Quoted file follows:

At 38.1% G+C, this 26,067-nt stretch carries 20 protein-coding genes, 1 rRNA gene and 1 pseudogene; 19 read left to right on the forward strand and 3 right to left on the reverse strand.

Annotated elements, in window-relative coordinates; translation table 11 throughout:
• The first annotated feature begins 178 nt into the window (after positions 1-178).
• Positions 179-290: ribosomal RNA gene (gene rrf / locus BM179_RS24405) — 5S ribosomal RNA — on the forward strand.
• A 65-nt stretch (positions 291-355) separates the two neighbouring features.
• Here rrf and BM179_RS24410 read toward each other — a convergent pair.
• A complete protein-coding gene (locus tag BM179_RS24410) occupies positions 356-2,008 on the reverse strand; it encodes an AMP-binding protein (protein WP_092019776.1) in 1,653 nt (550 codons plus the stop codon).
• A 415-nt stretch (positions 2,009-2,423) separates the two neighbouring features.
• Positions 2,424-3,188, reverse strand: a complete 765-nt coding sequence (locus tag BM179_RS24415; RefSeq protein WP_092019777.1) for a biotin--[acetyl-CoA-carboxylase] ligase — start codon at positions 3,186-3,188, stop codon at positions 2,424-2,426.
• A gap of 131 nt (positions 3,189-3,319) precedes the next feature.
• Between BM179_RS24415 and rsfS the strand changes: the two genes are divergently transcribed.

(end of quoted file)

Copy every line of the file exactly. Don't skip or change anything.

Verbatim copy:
At 38.1% G+C, this 26,067-nt stretch carries 20 protein-coding genes, 1 rRNA gene and 1 pseudogene; 19 read left to right on the forward strand and 3 right to left on the reverse strand.

Annotated elements, in window-relative coordinates; translation table 11 throughout:
• The first annotated feature begins 178 nt into the window (after positions 1-178).
• Positions 179-290: ribosomal RNA gene (gene rrf / locus BM179_RS24405) — 5S ribosomal RNA — on the forward strand.
• A 65-nt stretch (positions 291-355) separates the two neighbouring features.
• Here rrf and BM179_RS24410 read toward each other — a convergent pair.
• A complete protein-coding gene (locus tag BM179_RS24410) occupies positions 356-2,008 on the reverse strand; it encodes an AMP-binding protein (protein WP_092019776.1) in 1,653 nt (550 codons plus the stop codon).
• A 415-nt stretch (positions 2,009-2,423) separates the two neighbouring features.
• Positions 2,424-3,188, reverse strand: a complete 765-nt coding sequence (locus tag BM179_RS24415; RefSeq protein WP_092019777.1) for a biotin--[acetyl-CoA-carboxylase] ligase — start codon at positions 3,186-3,188, stop codon at positions 2,424-2,426.
• A gap of 131 nt (positions 3,189-3,319) precedes the next feature.
• Between BM179_RS24415 and rsfS the strand changes: the two genes are divergently transcribed.